Our first two stops were fairly uneventful. We had a nice time, got a little lost finding hotels, but otherwise, no drama. Well, Cinque Terre was full of drama. Hold on travel lovers!
Getting from Venice to Cinque Terre is not easy or quick. I knew we needed to go to Florence, but did not see a ticket option to Florence at the train station. I finally spotted someone in a Trenitalia sweater (hee hee) and found out we needed to buy a ticket to Rome, then change trains in Florence. The train to Rome left at 12:25 p.m. Once in Florence we caught a train to Pisa Centrale at 3 p.m. We were tempted to hop off and check out the leaning tower, but decided that would be for another trip. Instead we stayed on track (pun intended) and looked for a train to La Spezia Centrale, which was scheduled to leave at 5:20 p.m.
We found the right platform and boarded the train. One more ride and we would be at Vernazza, where I had made reservations at a farm house. Almost there! While sitting on the train waiting for it to leave, I heard someone behind me mention a north and south train. My ears perked up. I walked over and asked them if they were going to Cinque Terre. She replied that the north train went there, but we were on the south train. Turns out these trains were backed up next to each other on the same platform. Aghhh!!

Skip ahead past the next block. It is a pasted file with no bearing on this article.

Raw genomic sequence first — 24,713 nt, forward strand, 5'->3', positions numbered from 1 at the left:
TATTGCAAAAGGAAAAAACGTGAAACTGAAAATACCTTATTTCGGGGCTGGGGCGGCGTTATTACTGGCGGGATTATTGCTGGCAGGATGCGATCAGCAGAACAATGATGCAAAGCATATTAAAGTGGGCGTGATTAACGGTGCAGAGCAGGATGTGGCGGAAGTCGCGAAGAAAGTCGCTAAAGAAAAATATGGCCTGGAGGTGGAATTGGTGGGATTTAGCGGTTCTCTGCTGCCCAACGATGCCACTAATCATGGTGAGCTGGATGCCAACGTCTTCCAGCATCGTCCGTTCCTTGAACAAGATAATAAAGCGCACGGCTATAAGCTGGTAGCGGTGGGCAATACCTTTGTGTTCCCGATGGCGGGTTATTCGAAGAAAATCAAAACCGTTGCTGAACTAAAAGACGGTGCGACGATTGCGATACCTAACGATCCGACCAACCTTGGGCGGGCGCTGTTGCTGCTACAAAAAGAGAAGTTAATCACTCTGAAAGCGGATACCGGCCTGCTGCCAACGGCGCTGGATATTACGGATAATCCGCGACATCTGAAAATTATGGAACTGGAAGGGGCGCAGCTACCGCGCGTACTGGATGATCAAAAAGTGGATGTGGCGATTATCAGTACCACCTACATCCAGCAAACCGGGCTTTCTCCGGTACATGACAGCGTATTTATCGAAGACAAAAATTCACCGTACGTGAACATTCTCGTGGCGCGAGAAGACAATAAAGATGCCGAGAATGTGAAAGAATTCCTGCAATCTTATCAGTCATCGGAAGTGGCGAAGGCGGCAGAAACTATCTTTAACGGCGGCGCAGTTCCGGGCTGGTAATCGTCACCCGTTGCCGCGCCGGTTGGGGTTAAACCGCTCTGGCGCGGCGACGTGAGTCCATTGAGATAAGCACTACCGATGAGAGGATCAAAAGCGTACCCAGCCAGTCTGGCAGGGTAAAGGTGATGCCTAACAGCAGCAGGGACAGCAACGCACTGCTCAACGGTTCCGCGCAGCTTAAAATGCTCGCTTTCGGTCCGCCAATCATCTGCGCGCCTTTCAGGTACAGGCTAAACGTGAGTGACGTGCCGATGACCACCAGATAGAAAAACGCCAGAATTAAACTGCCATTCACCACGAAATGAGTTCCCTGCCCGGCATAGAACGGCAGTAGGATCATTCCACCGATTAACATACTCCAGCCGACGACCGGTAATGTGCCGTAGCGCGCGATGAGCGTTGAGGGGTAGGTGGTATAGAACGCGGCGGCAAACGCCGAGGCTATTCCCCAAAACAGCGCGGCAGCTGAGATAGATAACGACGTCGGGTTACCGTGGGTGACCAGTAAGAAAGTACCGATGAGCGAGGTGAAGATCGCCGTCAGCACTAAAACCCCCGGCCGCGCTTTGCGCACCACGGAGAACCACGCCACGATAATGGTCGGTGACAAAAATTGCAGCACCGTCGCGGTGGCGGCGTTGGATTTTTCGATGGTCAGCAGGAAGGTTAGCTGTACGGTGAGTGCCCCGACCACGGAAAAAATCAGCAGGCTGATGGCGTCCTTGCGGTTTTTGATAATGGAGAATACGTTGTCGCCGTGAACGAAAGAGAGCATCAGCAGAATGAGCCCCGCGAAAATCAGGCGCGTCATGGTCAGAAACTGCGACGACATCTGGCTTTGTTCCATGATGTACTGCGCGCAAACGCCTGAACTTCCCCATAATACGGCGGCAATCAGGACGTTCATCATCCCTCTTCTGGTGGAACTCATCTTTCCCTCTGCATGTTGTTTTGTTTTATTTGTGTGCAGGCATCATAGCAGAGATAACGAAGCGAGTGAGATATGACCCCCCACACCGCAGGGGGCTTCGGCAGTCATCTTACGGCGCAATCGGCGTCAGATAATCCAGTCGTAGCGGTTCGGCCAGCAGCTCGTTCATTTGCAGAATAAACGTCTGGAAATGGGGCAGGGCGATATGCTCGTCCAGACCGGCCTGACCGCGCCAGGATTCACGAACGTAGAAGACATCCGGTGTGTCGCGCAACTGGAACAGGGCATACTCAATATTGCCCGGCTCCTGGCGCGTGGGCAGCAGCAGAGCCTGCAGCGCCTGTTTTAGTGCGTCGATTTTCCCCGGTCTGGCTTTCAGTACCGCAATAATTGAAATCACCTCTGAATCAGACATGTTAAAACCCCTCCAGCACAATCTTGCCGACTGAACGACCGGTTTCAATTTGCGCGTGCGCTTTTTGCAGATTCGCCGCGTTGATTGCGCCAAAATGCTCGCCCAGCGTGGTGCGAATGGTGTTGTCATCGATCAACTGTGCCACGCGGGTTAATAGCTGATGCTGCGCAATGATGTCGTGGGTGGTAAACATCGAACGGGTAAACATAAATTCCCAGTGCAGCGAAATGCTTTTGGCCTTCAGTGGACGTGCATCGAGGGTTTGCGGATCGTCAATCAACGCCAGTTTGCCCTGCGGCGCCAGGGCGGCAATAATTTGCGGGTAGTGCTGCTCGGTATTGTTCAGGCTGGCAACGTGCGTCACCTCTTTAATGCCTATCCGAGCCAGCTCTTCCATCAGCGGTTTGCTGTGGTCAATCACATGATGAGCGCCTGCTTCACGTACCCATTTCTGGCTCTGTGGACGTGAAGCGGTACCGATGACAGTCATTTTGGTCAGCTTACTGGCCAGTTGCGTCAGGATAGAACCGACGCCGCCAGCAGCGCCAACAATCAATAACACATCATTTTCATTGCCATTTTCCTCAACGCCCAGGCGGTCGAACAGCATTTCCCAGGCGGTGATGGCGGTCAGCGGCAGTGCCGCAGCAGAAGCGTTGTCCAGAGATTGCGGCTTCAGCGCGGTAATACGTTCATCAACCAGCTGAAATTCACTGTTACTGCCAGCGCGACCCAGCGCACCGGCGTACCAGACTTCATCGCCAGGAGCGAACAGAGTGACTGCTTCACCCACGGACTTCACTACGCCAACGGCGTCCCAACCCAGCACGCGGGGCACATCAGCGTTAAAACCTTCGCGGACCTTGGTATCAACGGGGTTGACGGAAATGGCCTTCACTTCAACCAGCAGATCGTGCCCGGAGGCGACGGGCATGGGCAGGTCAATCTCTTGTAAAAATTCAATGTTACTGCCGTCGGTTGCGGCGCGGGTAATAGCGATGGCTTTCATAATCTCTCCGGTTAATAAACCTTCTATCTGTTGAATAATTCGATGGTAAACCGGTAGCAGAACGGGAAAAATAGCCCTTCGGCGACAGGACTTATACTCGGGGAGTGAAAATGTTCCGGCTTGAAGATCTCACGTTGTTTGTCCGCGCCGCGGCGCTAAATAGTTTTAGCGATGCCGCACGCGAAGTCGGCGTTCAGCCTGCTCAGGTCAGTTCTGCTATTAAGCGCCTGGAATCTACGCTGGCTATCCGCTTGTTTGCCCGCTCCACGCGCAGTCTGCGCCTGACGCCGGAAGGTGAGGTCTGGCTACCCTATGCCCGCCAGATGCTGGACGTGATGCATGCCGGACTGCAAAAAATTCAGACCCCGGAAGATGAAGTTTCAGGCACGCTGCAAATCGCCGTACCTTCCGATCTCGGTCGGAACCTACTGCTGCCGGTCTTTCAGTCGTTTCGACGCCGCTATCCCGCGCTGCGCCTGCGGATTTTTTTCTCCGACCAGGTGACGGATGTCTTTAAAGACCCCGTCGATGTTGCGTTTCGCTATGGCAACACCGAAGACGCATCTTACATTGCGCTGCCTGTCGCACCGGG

We grabbed our bags and ran to the north train. After we settled on that train, Julie asked me where my personal bag was. $#%^!!!! I immediately jumped up and ran back to the south train, grabbed my bag, which was still sitting in the seat, and made it back to the north train. While I was gone, Julie was sitting there thinking, “What if she doesn’t make it back? She has the tickets. How will we find each other?” Luckily, both trains were a little late. Whew!! That could have been a disaster! (Note to self: not only do we need to find the correct platform, make sure the train is going in the correct direction.)
Now on to our next drama…
As I just mentioned, our hotel was listed as being in Vernazza. Julie had come over one afternoon and we picked out a few hotels online. We thought this one looked nice and it had a great view. It did mention that public transportation was not available to get to this hotel, but I had called ahead and talked to the owner. I told him we didn’t have a car and asked if that would be a problem. “No problem.” He told me to call upon arrival and he would pick us up at the train station. At this point, I will also say for the record, a friend had traveled to Cinque Terre two years prior and mentioned her hotel owner picking her up, so I thought nothing of it.
Let me take a break from the drama to say coming into to that area by train was breathtaking. You’re in a tunnel for a while and you come out of it, and it’s just ocean and sunshine. Amazing!!